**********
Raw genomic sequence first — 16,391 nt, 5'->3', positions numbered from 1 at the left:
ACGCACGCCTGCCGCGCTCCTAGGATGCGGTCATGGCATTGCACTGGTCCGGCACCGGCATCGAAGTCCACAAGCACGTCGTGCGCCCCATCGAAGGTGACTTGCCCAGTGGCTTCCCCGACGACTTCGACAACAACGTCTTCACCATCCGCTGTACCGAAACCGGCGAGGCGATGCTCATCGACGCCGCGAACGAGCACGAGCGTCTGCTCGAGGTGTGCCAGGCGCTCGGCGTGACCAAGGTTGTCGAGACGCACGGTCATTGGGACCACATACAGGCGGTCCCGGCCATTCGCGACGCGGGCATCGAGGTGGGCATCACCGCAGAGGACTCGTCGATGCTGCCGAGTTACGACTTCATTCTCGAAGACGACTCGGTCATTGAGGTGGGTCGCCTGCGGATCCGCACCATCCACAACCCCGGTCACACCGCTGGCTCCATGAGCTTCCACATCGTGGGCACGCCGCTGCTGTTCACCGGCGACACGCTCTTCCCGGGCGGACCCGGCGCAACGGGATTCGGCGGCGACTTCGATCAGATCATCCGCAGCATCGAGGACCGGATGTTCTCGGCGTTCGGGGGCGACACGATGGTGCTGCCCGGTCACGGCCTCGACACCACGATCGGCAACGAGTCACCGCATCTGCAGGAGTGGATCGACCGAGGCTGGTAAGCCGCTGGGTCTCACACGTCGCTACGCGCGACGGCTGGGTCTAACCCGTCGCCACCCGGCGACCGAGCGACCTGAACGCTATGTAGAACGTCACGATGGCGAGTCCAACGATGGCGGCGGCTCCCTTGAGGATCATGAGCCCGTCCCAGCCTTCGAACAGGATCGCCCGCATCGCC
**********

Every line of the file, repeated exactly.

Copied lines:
Raw genomic sequence first — 16,391 nt, 5'->3', positions numbered from 1 at the left:
ACGCACGCCTGCCGCGCTCCTAGGATGCGGTCATGGCATTGCACTGGTCCGGCACCGGCATCGAAGTCCACAAGCACGTCGTGCGCCCCATCGAAGGTGACTTGCCCAGTGGCTTCCCCGACGACTTCGACAACAACGTCTTCACCATCCGCTGTACCGAAACCGGCGAGGCGATGCTCATCGACGCCGCGAACGAGCACGAGCGTCTGCTCGAGGTGTGCCAGGCGCTCGGCGTGACCAAGGTTGTCGAGACGCACGGTCATTGGGACCACATACAGGCGGTCCCGGCCATTCGCGACGCGGGCATCGAGGTGGGCATCACCGCAGAGGACTCGTCGATGCTGCCGAGTTACGACTTCATTCTCGAAGACGACTCGGTCATTGAGGTGGGTCGCCTGCGGATCCGCACCATCCACAACCCCGGTCACACCGCTGGCTCCATGAGCTTCCACATCGTGGGCACGCCGCTGCTGTTCACCGGCGACACGCTCTTCCCGGGCGGACCCGGCGCAACGGGATTCGGCGGCGACTTCGATCAGATCATCCGCAGCATCGAGGACCGGATGTTCTCGGCGTTCGGGGGCGACACGATGGTGCTGCCCGGTCACGGCCTCGACACCACGATCGGCAACGAGTCACCGCATCTGCAGGAGTGGATCGACCGAGGCTGGTAAGCCGCTGGGTCTCACACGTCGCTACGCGCGACGGCTGGGTCTAACCCGTCGCCACCCGGCGACCGAGCGACCTGAACGCTATGTAGAACGTCACGATGGCGAGTCCAACGATGGCGGCGGCTCCCTTGAGGATCATGAGCCCGTCCCAGCCTTCGAACAGGATCGCCCGCATCGCC